the VA have a plan to track where, when, and how often it ultimately 
airs, and if those time-slots are the best PSA time-slots to reach 
veterans? If not, how does the VA plan to evaluate the effectiveness of 
the PSA?

    Response: The contract for the suicide prevention PSA distribution 
was awarded Wednesday, October 8, to the Plowshare Group, Inc. The 
distribution through the contractor began the week of October 20 and 
will continue throughout the weeks leading up to Veterans Day. The 
Washington, DC market will receive emphasis, and the ABC affiliate in 
DC has expressed interest in this PSA.
    All tapes and digital files sent to television stations will have 
an encoding signal commonly known as ``Sigma'' or ``SpotTrack'' 
encoding. These encoding methods help track how many times, where, and 
what time of day the PSA aired. With other data provided by the 
contractor, the demographics of the viewing audiences can also be 
ascertained.
    VA will also explore the distribution of the PSA to 800 cable-
access stations across the country, which participates in the 
``Soldiers Radio and Television Network''. VA has a positive experience 
with many of these stations in that they aired our ``VA TV'' program in 
the past. We believe that the yield will be high and many of these 
stations will broadcast the Gary Sinise PSA.
    The PSA has already been airing regularly on the Pentagon Channel. 
The Pentagon Channel is seen on military installations around the 
world, and is carried by over 60 U.S. cable networks.
    VA is exploring other free venues, such as military movie theaters 
and the closed-circuit television programming found at military base 
exchanges and commissaries.

    Question 7(a): In AS Mondello's response to my written questions 
after the July 15th hearing, you mentioned that the VA is considering 
purchasing ad time in movie theaters around the country to air the Gary 
Sinise PSA. Why does the VA think this method is so promising? Is this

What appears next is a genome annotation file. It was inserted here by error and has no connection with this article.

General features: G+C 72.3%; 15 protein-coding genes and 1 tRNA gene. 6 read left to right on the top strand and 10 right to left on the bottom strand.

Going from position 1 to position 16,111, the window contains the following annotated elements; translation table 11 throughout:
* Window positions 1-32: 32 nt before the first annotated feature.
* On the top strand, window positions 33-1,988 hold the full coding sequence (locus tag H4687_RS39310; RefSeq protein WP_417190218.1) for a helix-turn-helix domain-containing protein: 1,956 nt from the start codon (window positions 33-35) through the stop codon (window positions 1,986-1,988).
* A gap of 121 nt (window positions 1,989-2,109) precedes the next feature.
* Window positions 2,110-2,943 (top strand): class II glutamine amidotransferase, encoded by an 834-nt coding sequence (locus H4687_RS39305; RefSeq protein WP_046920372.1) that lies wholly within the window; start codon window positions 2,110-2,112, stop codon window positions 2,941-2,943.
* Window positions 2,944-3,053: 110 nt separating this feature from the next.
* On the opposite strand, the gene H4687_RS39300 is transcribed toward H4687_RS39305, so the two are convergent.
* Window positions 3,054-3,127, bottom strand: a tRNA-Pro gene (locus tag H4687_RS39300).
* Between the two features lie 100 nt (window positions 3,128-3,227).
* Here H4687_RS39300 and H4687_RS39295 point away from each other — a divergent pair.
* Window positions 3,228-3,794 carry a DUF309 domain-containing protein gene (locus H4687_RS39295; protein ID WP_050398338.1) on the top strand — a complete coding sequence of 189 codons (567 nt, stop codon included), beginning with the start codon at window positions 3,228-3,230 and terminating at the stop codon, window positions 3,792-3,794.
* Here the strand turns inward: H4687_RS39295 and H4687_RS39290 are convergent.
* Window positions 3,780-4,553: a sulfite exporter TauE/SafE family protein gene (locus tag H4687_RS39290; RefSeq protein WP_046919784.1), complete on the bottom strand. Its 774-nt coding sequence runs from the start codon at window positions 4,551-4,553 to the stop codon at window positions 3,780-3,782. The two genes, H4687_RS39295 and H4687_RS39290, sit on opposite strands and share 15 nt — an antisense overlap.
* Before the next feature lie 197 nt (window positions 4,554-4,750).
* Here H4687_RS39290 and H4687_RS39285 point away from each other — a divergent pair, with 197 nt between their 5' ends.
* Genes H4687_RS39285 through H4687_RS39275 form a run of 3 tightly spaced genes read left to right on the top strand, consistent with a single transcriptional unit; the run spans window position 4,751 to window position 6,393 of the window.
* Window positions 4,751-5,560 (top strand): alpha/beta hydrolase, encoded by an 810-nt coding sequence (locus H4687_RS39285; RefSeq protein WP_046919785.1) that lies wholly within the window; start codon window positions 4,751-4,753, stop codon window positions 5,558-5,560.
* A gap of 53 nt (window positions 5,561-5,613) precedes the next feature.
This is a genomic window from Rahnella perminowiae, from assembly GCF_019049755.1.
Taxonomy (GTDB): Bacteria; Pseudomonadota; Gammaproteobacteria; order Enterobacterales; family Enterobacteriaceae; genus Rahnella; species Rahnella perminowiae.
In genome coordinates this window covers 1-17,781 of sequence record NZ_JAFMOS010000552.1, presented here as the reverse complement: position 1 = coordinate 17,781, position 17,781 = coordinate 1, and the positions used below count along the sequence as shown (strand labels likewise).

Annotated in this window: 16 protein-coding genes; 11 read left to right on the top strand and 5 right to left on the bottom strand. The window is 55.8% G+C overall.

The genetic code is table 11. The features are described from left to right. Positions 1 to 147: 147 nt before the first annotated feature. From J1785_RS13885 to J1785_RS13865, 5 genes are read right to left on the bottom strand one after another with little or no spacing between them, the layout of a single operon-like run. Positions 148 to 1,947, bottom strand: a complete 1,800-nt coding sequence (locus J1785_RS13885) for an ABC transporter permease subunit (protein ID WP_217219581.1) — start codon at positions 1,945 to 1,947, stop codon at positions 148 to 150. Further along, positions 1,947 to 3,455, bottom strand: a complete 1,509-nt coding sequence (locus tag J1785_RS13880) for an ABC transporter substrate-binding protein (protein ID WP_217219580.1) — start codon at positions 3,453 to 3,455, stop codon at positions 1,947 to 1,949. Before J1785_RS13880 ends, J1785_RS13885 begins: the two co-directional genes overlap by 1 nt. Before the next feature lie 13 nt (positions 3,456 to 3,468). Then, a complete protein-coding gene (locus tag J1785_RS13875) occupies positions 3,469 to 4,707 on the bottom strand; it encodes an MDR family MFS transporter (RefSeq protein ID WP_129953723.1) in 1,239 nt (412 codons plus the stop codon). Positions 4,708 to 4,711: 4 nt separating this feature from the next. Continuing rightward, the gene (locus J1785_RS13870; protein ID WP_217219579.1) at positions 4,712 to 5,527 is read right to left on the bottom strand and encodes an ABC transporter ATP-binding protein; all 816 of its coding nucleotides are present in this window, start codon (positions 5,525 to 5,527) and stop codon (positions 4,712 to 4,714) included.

a better way of reaching veterans than television?

    Response: The use of theaters will be a complementary distribution 
venue for our message of suicide prevention in markets where research 
indicates it will be appropriate. We are exploring the use of theaters 
to complement the televised PSA, especially in those markets where 
public transportation is not as heavily used as it is in the DC Metro 
area. A final decision has not been made regarding whether theaters 
will be used. That decision will be made once costs in various markets 
are available and have been reviewed.

    Question 7(b): If this method is selected, how soon would this PSA 
begin showing in theaters?

    Response: A final decision has not been made regarding whether 
theaters will be used. Once the analysis is completed, VA will update 
the Committee on its timeframes for such placements, if any.

    Question 7(c): Has the VA done any analysis as to what something 
like this would cost, or established how the VA would measure its 
effectiveness?

    Response: VA is currently conducting an analysis to determine the 
cost of placing PSAs in movie theaters. Once the analysis is completed, 
VA will update the Committee on its projected cost, and plans for 
accomplishing such placements, if any. If VA decides to place PSAs in 
movie theaters, its effectiveness will be measured by the following:

      increased number of calls to the suicide hotline in areas 
where the PSAs were placed in theaters; and
      increased referrals to the local VA medical centers.

    Question 8: As the Subcommittee established in the July 15th 
hearing, the VA needs marketing experts to provide guidance for 
creating the most effective message. We understand that the VA is using 
the Federal Supply Schedule to acquire these services. What criteria 
are being used in selecting a vendor, and can you provide us with the 
VA's timeline for finalizing a contract?

    Response: In keeping with the Department's mandate, as well as the 
intent of Congress, our procurement will be targeted to Veteran Owned 
Small Businesses (VOSB). We reviewed the General Services 
Administration's Schedule 541 Advertising & Integrated Marketing 
Solutions (AIMS) for Veteran Owned Small Businesses sources. 
Specifically we reviewed the following Special Item Numbers:

    541 1  Advertising Services
    541 2  Public Relations Services
    541 3  Web Based Marketing Services
    541 5  Integrated Marketing Services
    541 4A Market Research and Analysis Services

    As a result of this analysis, we identified 25 Veteran Owned Small 
Business firms that could potentially provide the required services, 12 
of which are in the Washington, DC, Metropolitan Area. Because the 
selected vendor will being working closely with VA Central Office 
staff, a decision was made to target the 12 vendors in the Washington, 
DC, Metropolitan Area.